“I have a lot of opposition to this,” Houck said. “I totally am against it. We have such a traffic issue over there now with people who are acutely aware of what they’re doing, so it will be worse for those inebriated. There’s traffic bumper to bumper and kids running in and out. Ninety percent of the people around here are going to be against this and you know it.”

Houck was also concerned that if anything goes wrong should the idea be passed, the Park Board will be blamed for it.

After much discussion, the board agreed to table to the issue until next month’s meeting.

In other meeting news, the board:

* Discussed camera options for security in city parks, and

* Approved the purchase of a small tractor vehicle for Craig Park.

The Park and Recreation Board meets on the second Tuesday of each month at 6:30 p.m.

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What’s that western scrub-jay doing, anyway?

What’s that western scrub-jay doing, anyway?

An odd-looking western scrub-jay. Photo by Dave Strauss


Dave Strauss writes in with a question about this rather tall jay: “I have often seen and photographed western scrub-jays, but this one seems to have odd proportions. The head and neck appear large compared to the body. Does this look like normal variation, or does it appear to be unusual for some other reason? I thought it might be a hybrid bird.”

Good eye for unusual posture, Dave!

My first thought was: Now that’s an alert bird! Probably this animal is stretching itself out vertically to get a better overhead view of some potential invertebrate lunch on the ground

I checked with David Herlocker, of the Marin County Open Space District, one of our region’s best all-around naturalists. He confirmed my hunch: “I think your assumption is spot on – just an alert posture. I think scrub-jays can look positively human sometimes, something about the proportion of the head size and the neck (when extended like this). Of course, they’re corvids which means they are smarter than we are, so it’s easy to imagine some articulate internal dialogue going on in there.”

I like that! The intelligence of corvids (crows and jays and relations) comes up now and then in our work here. Our next issue has a feature on Butano State Park, where scientist Portia Halbert has been leading a couple of efforts to trick crows and especially Steller’s jays into not eating the eggs of endangered marbled murrelets, and convincing us not to leave food scraps that make the crows and jays more likely to stick around the forest.

On a more positive note, back in 2007, Judith Larner Lowry wrote a delightful feature for us on the Landscaping Ideas of Jays. Jays eat acorns but, more importantly, they stash them away for later. You can visit the new Oakland Museum science gallery and see a column of acorns — more than 4,000 of them — that represent a year’s caching of one bird. These bird’s have such remarkable memories for their caches that a scholar at UC Davis has set up extensive lab experiments to test them (we interviewed him in our 2007 piece “Finding the Stash“). But jays aren’t infallible, and that’s good for oaks. Some of the forgotten acorns go on to become trees. And that’s one way oaks spread across the landscape.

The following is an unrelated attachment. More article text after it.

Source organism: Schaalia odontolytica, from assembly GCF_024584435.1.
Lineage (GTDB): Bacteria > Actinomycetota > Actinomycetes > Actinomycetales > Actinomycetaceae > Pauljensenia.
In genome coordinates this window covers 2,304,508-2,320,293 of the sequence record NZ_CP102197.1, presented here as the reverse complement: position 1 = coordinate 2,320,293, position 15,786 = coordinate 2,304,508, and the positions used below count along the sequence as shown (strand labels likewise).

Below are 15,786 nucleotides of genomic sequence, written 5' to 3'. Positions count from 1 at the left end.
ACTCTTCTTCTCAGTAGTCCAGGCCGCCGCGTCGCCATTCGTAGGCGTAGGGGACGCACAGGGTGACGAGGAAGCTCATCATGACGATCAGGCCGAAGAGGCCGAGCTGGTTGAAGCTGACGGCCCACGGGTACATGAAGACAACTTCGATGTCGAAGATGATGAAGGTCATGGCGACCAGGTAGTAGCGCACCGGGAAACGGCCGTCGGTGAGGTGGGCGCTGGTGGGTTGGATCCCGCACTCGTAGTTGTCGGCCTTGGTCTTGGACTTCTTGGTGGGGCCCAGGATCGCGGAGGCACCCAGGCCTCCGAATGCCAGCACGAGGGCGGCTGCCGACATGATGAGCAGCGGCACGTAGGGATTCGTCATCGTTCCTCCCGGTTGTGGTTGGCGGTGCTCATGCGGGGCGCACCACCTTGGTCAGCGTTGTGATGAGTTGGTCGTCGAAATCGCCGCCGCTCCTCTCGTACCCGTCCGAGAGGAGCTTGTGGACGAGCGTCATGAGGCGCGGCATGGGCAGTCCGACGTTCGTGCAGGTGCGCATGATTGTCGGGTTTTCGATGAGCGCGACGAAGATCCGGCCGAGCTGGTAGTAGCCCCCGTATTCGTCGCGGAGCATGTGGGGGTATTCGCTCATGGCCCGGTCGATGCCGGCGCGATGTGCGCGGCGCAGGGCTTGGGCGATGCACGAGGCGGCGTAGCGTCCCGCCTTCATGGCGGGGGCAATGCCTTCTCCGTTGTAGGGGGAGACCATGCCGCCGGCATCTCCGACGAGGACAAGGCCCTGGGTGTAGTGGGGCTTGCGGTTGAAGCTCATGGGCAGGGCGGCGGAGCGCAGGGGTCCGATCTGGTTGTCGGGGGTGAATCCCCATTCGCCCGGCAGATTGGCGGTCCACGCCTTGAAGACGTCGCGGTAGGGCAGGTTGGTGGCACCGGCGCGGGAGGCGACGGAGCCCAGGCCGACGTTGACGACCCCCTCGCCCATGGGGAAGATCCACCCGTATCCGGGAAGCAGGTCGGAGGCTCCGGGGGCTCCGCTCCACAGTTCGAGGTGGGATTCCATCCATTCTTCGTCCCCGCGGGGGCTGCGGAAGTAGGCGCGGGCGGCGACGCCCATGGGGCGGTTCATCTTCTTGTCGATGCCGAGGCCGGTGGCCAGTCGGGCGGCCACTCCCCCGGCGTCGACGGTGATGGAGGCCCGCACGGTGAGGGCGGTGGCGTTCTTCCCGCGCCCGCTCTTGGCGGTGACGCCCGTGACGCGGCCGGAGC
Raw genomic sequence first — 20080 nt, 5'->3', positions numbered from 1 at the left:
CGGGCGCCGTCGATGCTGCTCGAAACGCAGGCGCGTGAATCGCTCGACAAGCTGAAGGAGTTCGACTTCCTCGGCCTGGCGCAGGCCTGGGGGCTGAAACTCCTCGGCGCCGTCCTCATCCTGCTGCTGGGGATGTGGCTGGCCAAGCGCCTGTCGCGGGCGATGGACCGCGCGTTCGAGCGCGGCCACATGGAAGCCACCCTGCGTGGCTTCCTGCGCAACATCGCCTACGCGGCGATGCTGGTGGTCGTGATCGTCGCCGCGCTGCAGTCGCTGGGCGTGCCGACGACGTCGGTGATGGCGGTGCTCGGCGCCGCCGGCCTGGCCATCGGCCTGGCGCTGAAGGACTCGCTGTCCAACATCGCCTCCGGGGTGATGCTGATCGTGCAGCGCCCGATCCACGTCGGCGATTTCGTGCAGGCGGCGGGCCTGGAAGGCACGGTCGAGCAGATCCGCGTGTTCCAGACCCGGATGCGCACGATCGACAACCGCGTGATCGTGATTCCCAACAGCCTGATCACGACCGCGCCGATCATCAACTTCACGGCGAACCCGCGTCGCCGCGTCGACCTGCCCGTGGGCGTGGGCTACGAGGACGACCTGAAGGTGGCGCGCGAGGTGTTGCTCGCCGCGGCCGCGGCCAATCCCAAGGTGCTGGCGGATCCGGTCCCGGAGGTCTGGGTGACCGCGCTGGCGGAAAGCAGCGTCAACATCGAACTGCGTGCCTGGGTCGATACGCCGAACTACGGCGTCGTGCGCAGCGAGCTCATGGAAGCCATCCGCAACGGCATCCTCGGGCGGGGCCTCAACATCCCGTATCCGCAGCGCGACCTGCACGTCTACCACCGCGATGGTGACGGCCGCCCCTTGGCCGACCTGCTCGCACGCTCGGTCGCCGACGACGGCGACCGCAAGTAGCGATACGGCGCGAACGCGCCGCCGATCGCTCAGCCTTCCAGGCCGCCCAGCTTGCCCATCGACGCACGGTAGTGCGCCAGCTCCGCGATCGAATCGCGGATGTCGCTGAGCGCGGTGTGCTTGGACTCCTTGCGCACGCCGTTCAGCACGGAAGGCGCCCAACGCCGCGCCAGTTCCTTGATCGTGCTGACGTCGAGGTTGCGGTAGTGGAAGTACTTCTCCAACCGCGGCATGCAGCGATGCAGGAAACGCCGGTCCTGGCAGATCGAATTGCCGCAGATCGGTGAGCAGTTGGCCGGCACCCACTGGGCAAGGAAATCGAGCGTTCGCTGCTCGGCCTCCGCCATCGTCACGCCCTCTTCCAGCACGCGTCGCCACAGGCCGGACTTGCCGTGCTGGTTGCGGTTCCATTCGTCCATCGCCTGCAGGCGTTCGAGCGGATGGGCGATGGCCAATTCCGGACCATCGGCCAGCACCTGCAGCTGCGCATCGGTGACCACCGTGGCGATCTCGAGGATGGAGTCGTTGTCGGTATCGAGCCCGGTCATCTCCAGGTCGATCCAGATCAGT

So next time you’re in an oak woodland, thank a jay. And next time you’re in the redwoods, be sure to pack out all your leftovers.


Nature news junkie? Get our weekly news digest!

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Greg McNicol, UTEP Campus transformation

The Campus Transformation Project under way at the University of Texas at El Paso is a $25-million makeover of huge proportions and innumerable steps and timelines.

Every week, representatives from 11 UTEP offices meet to discuss everything from the communications plans to accessibility for students with disabilities.

One man manages to stay on top of it all. When it comes to knowing what comes next and why, Greg McNicol, AIA, associate vice resident for business affairs, is the man with the plan.

With 33 years of experience as an architect in higher education, McNicol knows the ropes; he has been at UTEP since 2001. His El Paso roots run deep: he grew up here and graduated from Eastwood High School. His father and grandfather ran McNicol Electronics in the Five Points area from 1946 to 2006.

After graduating from Texas Tech, he lived in Austin for 21 years while working on various projects in the University of Texas System. When he left Austin, he was working with five campuses: UT-Arlington, UT-Dallas, UT-Permian Basin, UTEP and Southwest Medical Center in Dallas. He says he’s very glad to be back in El Paso and he loves his job.

He and his wife Becky, his high school sweetheart, have a son in Phoenix and a daughter in Ann Arbor. He has a brother in El Paso who is retiring from elementary school coaching. But at 59, McNicol says he is far from interested in retiring.